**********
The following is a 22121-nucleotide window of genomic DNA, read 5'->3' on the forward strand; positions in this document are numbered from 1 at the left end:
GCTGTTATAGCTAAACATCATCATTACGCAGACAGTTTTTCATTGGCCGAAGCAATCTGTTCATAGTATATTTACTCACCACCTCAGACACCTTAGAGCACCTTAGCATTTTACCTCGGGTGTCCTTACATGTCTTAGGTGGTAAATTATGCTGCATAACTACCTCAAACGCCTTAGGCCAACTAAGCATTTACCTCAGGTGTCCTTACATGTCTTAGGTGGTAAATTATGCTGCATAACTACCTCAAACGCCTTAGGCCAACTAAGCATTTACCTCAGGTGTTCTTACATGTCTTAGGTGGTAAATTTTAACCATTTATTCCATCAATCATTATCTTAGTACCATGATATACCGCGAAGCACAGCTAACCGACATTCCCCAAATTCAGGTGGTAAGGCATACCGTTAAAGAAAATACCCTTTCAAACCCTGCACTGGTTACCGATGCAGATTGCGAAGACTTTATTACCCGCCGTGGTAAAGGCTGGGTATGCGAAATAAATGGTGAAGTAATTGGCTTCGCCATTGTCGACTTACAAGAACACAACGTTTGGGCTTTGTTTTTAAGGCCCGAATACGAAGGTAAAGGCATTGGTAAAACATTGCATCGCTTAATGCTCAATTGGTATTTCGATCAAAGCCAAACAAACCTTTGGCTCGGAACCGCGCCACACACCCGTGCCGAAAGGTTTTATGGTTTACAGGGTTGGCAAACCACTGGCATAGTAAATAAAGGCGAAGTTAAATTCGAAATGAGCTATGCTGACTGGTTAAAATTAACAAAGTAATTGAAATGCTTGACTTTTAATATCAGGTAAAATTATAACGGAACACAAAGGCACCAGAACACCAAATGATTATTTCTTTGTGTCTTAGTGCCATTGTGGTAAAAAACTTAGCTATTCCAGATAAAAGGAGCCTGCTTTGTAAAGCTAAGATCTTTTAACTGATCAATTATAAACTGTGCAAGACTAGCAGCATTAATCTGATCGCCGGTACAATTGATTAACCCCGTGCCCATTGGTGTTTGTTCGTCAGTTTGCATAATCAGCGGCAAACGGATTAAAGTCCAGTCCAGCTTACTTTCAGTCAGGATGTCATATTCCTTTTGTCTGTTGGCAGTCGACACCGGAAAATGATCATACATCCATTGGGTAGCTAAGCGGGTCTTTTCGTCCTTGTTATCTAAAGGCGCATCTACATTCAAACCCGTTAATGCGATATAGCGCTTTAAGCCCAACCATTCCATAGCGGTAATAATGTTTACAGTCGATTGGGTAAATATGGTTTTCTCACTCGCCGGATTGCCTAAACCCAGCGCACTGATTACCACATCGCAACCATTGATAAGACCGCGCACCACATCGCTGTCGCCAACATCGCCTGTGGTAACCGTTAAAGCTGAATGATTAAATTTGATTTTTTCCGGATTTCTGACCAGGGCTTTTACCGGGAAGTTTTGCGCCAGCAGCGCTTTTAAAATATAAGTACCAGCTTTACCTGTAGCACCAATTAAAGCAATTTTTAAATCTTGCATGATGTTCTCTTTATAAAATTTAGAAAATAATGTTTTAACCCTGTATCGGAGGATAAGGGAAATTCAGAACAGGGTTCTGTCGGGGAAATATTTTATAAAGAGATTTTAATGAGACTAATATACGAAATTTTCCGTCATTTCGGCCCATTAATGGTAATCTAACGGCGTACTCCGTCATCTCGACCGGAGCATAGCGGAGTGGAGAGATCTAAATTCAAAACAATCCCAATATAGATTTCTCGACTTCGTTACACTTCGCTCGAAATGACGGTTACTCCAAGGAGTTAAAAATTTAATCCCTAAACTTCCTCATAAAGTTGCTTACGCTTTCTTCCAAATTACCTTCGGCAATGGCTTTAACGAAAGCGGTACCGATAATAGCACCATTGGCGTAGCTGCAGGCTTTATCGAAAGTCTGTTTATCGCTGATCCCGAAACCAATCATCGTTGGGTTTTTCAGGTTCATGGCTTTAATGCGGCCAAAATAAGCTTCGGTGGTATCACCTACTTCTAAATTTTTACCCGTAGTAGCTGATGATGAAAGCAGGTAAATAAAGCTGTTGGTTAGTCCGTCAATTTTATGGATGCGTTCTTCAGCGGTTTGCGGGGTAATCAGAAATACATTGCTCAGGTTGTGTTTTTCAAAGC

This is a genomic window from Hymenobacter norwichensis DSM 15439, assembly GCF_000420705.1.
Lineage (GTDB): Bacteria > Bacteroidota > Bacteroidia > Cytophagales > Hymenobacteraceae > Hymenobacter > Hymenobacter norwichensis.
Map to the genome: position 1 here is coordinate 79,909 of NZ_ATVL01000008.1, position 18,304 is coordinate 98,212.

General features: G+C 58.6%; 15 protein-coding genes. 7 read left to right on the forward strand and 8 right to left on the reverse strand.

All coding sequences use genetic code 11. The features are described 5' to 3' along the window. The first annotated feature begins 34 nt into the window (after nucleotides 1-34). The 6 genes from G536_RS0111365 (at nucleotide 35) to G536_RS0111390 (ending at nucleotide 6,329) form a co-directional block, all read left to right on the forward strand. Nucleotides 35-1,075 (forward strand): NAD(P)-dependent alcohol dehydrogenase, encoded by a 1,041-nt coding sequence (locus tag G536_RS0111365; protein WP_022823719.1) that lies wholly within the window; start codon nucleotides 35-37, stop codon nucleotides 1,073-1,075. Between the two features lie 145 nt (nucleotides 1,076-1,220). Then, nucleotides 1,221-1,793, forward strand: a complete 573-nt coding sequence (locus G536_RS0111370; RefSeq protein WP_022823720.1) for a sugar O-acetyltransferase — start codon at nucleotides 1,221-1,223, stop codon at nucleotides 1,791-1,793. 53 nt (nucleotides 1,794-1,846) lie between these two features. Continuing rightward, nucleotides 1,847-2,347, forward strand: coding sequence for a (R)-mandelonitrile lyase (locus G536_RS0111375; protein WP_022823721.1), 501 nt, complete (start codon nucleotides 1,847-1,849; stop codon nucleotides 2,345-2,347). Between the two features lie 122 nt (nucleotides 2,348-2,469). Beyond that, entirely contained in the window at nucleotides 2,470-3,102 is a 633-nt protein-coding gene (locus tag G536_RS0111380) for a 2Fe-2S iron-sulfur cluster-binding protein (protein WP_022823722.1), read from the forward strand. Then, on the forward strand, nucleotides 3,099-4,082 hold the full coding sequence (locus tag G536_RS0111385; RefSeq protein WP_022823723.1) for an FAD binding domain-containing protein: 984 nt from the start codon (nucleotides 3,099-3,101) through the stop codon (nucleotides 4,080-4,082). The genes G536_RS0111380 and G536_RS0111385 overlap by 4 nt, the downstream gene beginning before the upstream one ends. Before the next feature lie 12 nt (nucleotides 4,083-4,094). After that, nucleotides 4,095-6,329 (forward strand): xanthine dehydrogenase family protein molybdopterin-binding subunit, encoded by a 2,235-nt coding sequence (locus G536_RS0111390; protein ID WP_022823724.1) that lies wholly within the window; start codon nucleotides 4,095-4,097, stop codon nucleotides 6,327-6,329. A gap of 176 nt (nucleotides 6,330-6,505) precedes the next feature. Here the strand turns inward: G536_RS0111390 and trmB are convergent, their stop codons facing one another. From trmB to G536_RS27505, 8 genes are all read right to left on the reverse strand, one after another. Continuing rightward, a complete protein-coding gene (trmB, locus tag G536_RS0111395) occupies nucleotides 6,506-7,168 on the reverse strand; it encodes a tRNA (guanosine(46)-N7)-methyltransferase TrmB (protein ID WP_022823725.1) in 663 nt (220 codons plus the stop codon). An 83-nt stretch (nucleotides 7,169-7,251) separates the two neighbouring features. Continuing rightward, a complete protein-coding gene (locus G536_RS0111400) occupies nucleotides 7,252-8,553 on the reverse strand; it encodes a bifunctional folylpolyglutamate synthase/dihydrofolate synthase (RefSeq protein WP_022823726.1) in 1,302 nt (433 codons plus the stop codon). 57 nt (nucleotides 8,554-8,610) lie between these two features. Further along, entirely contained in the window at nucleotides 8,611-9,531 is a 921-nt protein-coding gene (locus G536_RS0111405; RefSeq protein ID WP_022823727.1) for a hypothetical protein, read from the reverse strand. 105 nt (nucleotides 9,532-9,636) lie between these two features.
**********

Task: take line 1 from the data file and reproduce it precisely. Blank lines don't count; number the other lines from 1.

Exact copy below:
The following is a 22121-nucleotide window of genomic DNA, read 5'->3' on the forward strand; positions in this document are numbered from 1 at the left end: